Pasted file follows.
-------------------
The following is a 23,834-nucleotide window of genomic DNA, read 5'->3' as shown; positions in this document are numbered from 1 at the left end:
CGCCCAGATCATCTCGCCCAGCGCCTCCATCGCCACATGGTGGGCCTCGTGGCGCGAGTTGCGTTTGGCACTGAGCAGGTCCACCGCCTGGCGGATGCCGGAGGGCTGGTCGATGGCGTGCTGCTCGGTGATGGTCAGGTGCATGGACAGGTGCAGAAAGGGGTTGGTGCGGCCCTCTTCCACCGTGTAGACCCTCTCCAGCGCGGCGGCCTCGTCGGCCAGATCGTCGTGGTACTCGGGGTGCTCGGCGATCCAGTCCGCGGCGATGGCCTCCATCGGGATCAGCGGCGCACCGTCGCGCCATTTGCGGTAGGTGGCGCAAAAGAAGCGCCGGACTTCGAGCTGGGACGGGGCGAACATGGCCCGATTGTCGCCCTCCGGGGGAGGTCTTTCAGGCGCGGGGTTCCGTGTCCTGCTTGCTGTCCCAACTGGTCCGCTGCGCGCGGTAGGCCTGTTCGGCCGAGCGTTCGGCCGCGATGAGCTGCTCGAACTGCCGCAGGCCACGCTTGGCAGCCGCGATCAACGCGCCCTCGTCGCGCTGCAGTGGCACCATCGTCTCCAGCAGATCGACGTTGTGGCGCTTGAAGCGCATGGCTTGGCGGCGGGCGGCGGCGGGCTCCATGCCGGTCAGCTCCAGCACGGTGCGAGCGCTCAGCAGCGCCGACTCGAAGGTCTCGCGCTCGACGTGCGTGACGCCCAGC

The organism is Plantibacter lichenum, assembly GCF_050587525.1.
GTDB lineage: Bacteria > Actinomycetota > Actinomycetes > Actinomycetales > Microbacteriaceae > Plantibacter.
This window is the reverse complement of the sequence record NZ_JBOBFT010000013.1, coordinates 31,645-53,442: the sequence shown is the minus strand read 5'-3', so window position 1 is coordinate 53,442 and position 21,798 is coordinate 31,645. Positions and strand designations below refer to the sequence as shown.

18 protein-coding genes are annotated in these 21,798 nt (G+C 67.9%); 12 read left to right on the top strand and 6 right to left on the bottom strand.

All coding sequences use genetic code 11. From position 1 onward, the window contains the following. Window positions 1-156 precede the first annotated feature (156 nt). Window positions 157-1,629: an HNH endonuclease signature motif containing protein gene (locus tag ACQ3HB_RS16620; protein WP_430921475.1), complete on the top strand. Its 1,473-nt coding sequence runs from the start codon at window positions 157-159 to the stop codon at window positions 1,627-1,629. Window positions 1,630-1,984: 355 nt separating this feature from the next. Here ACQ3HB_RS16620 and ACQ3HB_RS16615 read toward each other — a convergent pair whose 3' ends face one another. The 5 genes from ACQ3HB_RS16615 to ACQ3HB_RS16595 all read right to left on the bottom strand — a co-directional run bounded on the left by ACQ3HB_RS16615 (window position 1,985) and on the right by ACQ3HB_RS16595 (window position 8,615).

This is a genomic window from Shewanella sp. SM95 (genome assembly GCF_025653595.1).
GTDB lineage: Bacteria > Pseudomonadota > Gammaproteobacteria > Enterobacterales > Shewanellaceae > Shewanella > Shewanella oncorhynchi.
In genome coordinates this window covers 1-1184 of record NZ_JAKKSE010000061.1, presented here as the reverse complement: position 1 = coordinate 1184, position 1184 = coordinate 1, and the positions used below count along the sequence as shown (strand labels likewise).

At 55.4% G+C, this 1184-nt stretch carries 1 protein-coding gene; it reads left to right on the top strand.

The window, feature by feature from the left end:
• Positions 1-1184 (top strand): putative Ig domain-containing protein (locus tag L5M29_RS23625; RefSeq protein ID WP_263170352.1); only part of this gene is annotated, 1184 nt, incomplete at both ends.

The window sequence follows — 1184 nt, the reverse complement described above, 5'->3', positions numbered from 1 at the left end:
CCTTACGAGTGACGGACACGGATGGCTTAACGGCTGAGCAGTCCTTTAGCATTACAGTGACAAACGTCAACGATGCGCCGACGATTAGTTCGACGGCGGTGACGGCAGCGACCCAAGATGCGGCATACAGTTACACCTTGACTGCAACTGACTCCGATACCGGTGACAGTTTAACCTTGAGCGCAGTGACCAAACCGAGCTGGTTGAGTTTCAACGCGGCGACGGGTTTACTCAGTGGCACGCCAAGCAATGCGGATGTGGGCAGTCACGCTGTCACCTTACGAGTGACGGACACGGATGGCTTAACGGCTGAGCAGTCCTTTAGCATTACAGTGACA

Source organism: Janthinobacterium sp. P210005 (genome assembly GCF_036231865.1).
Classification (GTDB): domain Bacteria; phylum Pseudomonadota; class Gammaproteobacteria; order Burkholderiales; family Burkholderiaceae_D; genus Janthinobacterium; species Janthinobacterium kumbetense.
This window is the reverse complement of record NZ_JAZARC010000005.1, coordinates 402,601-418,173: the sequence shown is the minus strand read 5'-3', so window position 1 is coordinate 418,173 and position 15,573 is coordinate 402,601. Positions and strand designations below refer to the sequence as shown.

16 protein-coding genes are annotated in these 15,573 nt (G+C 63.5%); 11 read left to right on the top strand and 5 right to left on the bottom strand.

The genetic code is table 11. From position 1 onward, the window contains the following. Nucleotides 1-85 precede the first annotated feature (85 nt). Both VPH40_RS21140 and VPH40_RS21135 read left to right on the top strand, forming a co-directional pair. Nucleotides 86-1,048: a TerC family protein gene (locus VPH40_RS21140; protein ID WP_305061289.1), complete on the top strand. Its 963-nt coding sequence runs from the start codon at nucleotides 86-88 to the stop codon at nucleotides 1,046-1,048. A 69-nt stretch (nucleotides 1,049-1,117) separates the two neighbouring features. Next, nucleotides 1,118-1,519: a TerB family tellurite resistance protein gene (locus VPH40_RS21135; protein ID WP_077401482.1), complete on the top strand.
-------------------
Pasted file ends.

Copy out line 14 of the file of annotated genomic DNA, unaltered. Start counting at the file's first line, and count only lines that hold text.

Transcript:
The window sequence follows — 1184 nt, the reverse complement described above, 5'->3', positions numbered from 1 at the left end: